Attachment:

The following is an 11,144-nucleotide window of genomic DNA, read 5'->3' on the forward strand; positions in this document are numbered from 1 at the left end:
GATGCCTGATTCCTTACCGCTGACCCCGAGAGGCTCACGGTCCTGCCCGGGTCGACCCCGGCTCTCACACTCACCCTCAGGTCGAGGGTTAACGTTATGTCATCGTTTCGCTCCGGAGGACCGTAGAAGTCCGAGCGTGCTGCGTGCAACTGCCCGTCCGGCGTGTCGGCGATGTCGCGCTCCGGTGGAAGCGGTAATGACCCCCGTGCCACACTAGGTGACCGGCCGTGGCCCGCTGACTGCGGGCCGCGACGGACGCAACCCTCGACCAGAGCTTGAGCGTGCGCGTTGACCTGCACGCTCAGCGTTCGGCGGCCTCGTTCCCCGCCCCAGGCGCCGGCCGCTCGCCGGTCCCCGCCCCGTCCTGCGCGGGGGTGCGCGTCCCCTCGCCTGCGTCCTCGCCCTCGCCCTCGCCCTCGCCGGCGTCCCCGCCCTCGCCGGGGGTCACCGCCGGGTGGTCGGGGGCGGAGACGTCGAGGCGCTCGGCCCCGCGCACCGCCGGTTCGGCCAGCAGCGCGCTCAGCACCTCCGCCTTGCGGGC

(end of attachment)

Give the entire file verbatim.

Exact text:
The following is an 11,144-nucleotide window of genomic DNA, read 5'->3' on the forward strand; positions in this document are numbered from 1 at the left end:
GATGCCTGATTCCTTACCGCTGACCCCGAGAGGCTCACGGTCCTGCCCGGGTCGACCCCGGCTCTCACACTCACCCTCAGGTCGAGGGTTAACGTTATGTCATCGTTTCGCTCCGGAGGACCGTAGAAGTCCGAGCGTGCTGCGTGCAACTGCCCGTCCGGCGTGTCGGCGATGTCGCGCTCCGGTGGAAGCGGTAATGACCCCCGTGCCACACTAGGTGACCGGCCGTGGCCCGCTGACTGCGGGCCGCGACGGACGCAACCCTCGACCAGAGCTTGAGCGTGCGCGTTGACCTGCACGCTCAGCGTTCGGCGGCCTCGTTCCCCGCCCCAGGCGCCGGCCGCTCGCCGGTCCCCGCCCCGTCCTGCGCGGGGGTGCGCGTCCCCTCGCCTGCGTCCTCGCCCTCGCCCTCGCCCTCGCCGGCGTCCCCGCCCTCGCCGGGGGTCACCGCCGGGTGGTCGGGGGCGGAGACGTCGAGGCGCTCGGCCCCGCGCACCGCCGGTTCGGCCAGCAGCGCGCTCAGCACCTCCGCCTTGCGGGC